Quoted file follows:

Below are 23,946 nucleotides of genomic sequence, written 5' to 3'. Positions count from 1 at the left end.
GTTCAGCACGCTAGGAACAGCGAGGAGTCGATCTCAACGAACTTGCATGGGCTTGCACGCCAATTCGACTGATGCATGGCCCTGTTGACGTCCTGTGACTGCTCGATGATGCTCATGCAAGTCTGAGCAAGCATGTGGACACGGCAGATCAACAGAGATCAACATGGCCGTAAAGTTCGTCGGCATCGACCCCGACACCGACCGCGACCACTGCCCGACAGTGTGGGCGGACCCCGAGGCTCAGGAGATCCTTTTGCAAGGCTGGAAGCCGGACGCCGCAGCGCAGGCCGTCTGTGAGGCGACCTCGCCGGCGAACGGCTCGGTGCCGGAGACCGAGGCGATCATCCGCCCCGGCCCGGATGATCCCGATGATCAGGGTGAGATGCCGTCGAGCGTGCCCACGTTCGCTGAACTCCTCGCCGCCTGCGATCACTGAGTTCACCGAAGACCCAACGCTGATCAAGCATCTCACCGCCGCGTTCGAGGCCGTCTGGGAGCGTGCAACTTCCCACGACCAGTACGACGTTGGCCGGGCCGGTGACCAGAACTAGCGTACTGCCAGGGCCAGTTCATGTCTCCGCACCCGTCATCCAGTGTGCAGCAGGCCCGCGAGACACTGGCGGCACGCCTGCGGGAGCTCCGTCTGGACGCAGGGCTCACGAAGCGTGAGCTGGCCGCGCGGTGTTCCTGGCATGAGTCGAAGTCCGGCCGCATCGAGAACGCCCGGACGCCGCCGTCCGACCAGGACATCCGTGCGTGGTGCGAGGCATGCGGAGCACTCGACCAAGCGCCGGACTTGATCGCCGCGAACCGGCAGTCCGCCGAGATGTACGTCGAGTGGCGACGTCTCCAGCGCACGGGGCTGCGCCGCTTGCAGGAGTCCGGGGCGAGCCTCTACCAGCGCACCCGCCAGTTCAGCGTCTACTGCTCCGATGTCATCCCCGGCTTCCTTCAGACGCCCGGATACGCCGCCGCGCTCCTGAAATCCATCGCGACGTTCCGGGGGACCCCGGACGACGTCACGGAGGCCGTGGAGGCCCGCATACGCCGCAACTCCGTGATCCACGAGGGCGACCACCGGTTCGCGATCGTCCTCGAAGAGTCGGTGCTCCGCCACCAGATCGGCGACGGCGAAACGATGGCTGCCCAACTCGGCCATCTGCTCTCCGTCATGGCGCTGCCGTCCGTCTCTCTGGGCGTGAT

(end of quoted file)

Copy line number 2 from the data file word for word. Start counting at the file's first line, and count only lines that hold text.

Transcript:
GTTCAGCACGCTAGGAACAGCGAGGAGTCGATCTCAACGAACTTGCATGGGCTTGCACGCCAATTCGACTGATGCATGGCCCTGTTGACGTCCTGTGACTGCTCGATGATGCTCATGCAAGTCTGAGCAAGCATGTGGACACGGCAGATCAACAGAGATCAACATGGCCGTAAAGTTCGTCGGCATCGACCCCGACACCGACCGCGACCACTGCCCGACAGTGTGGGCGGACCCCGAGGCTCAGGAGATCCTTTTGCAAGGCTGGAAGCCGGACGCCGCAGCGCAGGCCGTCTGTGAGGCGACCTCGCCGGCGAACGGCTCGGTGCCGGAGACCGAGGCGATCATCCGCCCCGGCCCGGATGATCCCGATGATCAGGGTGAGATGCCGTCGAGCGTGCCCACGTTCGCTGAACTCCTCGCCGCCTGCGATCACTGAGTTCACCGAAGACCCAACGCTGATCAAGCATCTCACCGCCGCGTTCGAGGCCGTCTGGGAGCGTGCAACTTCCCACGACCAGTACGACGTTGGCCGGGCCGGTGACCAGAACTAGCGTACTGCCAGGGCCAGTTCATGTCTCCGCACCCGTCATCCAGTGTGCAGCAGGCCCGCGAGACACTGGCGGCACGCCTGCGGGAGCTCCGTCTGGACGCAGGGCTCACGAAGCGTGAGCTGGCCGCGCGGTGTTCCTGGCATGAGTCGAAGTCCGGCCGCATCGAGAACGCCCGGACGCCGCCGTCCGACCAGGACATCCGTGCGTGGTGCGAGGCATGCGGAGCACTCGACCAAGCGCCGGACTTGATCGCCGCGAACCGGCAGTCCGCCGAGATGTACGTCGAGTGGCGACGTCTCCAGCGCACGGGGCTGCGCCGCTTGCAGGAGTCCGGGGCGAGCCTCTACCAGCGCACCCGCCAGTTCAGCGTCTACTGCTCCGATGTCATCCCCGGCTTCCTTCAGACGCCCGGATACGCCGCCGCGCTCCTGAAATCCATCGCGACGTTCCGGGGGACCCCGGACGACGTCACGGAGGCCGTGGAGGCCCGCATACGCCGCAACTCCGTGATCCACGAGGGCGACCACCGGTTCGCGATCGTCCTCGAAGAGTCGGTGCTCCGCCACCAGATCGGCGACGGCGAAACGATGGCTGCCCAACTCGGCCATCTGCTCTCCGTCATGGCGCTGCCGTCCGTCTCTCTGGGCGTGAT